Understanding potential environmental impacts is a key issue in gaining acceptance of new technologies. Primary concerns relating to tidal stream turbine installations are interference with the local ecosystem during installation activities, the potential of the rotating blades to injure fish, diving birds and sea mammals during operation and the loss of amenity, fishing areas and navigation space for other users of the sea area.

As Evopod™ is a floating tethered device it imposes less disturbance on sensitive seabed ecosystems that bottom mounted structures and its unducted turbines coupled to a geared drive rotate at such low tip speeds that they are unlikely to be a threat to marine wild life. Nevertheless Oceanflow’s Sanda Sound project embodies an extensive pre and post installation environmental monitoring program in order to better add to the body of environmental impact knowledge and de-risk future projects.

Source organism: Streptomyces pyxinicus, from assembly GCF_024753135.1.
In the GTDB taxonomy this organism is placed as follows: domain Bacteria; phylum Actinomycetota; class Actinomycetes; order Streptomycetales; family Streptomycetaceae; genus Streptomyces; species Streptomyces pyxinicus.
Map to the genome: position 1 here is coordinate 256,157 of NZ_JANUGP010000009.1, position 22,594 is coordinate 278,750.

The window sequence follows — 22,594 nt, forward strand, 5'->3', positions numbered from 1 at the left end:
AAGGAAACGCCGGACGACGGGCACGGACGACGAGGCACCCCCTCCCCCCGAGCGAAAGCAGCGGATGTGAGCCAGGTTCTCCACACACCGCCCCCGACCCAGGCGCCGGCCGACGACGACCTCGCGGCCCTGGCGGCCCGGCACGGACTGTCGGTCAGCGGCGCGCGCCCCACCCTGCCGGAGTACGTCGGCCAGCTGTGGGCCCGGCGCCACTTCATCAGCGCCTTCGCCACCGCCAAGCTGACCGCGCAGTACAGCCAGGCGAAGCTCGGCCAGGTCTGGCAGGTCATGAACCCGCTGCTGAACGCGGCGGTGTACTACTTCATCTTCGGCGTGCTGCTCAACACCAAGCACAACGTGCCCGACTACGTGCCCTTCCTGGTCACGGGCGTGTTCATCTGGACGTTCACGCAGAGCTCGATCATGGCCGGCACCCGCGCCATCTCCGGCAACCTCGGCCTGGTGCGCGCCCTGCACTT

The location of Oceanflow's E35-01 device in Sanda Sound was initially marked by a yellow special mark navigation buoy from September 2012. The device itself was deployed in August 2014 attached to the same moorings as the buoy and displays the same navigation light (flashing yellow all round at 5 second interval) and yellow St Andrews Cross on its mast and is marked as such on Admiralty Chart 2126.

Vessels can pass Evopod™ units just as they would pass a navigation buoy. Farms of Evopod™ units would involve creating an exclusion zone marked by four quadrant navigation buoys. Tidal turbines can be installed with much closer spacing than wind turbines and typically a one square kilometre of sea area in a location such as the Pentland Firth could deliver enough energy to support 40,000 homes. This would reduce carbon dioxide emissions by 140,000 tonnes per annum, if replacing power from a coal-fired power station.